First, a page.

curl -L "https://raw.githubusercontent.com/apple/swift/master/stdlib/public/Platform/visualc.apinotes" -o "%VCToolsInstallDir%\include\visualc.apinotes"
    curl -L "https://raw.githubusercontent.com/apple/swift/master/stdlib/public/Platform/winsdk.modulemap" -o "%UniversalCRTSdkDir%\Include%UCRTVersion%\um\module.modulemap"
  1. Close the command prompt and then reopen the “x64 Native Tools” command prompt again
  2. Run the following in this new command prompt:
    set SDKROOT=%SystemDrive%\Library\Developer\Platforms\Windows.platform\Developer\SDKs\Windows.sdk
    copy "%SDKROOT%\usr\share\ucrt.modulemap" "%UniversalCRTSdkDir%\Include%UCRTVersion%\ucrt\module.modulemap"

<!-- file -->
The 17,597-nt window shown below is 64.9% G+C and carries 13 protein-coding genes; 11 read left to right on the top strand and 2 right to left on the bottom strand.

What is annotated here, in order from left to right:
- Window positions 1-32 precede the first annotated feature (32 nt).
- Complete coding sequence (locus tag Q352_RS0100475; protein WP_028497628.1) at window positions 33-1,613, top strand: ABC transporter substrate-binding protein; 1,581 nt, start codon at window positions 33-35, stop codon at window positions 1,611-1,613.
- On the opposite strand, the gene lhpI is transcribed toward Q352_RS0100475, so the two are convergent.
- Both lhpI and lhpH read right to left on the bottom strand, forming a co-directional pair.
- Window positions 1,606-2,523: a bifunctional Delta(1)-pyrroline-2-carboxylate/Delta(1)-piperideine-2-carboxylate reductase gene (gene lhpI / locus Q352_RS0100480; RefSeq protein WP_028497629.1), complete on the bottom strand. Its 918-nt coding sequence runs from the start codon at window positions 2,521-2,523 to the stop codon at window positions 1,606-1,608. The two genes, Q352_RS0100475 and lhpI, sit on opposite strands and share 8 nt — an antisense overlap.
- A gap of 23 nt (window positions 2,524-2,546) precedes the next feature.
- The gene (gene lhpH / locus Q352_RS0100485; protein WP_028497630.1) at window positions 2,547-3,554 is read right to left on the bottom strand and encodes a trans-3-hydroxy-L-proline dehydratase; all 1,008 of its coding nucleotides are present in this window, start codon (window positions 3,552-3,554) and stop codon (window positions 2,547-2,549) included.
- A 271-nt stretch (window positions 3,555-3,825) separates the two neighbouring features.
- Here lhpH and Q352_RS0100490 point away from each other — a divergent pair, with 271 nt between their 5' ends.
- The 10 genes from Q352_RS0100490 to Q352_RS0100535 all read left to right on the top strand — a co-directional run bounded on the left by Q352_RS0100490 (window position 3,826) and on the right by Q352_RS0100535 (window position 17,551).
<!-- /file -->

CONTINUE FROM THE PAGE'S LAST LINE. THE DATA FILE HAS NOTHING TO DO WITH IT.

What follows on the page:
copy "%SDKROOT%\usr\share\visualc.modulemap" "%VCToolsInstallDir%\include\module.modulemap"
    copy "%SDKROOT%\usr\share\visualc.apinotes" "%VCToolsInstallDir%\include\visualc.apinotes"
    copy "%SDKROOT%\usr\share\winsdk.modulemap" "%UniversalCRTSdkDir%\Include%UCRTVersion%\um\module.modulemap"
  3. Setup build parameters:
    set SDKROOT=%SystemDrive%/Library/Developer/Platforms/Windows.platform/Developer/SDKs/Windows.sdk
    set SWIFTFLAGS=-sdk %SDKROOT% -I %SDKROOT%/usr/lib/swift -L %SDKROOT%/usr/lib/swift/windows
  4. Run the following to configure cmake:
    "%ProgramFiles%/CMake/bin/cmake.exe" ^
    -B /BinaryCache/HelloWorld ^
    -D BUILD_SHARED_LIBS=YES ^
    -D CMAKE_BUILD_TYPE=Release ^
    -D CMAKE_Swift_FLAGS="%SWIFTFLAGS%" ^
    -G Ninja ^
    -S /SourceCache/swift-build-examples/HelloWorld-CMake
  5. The output of the above configuration commands should look like this: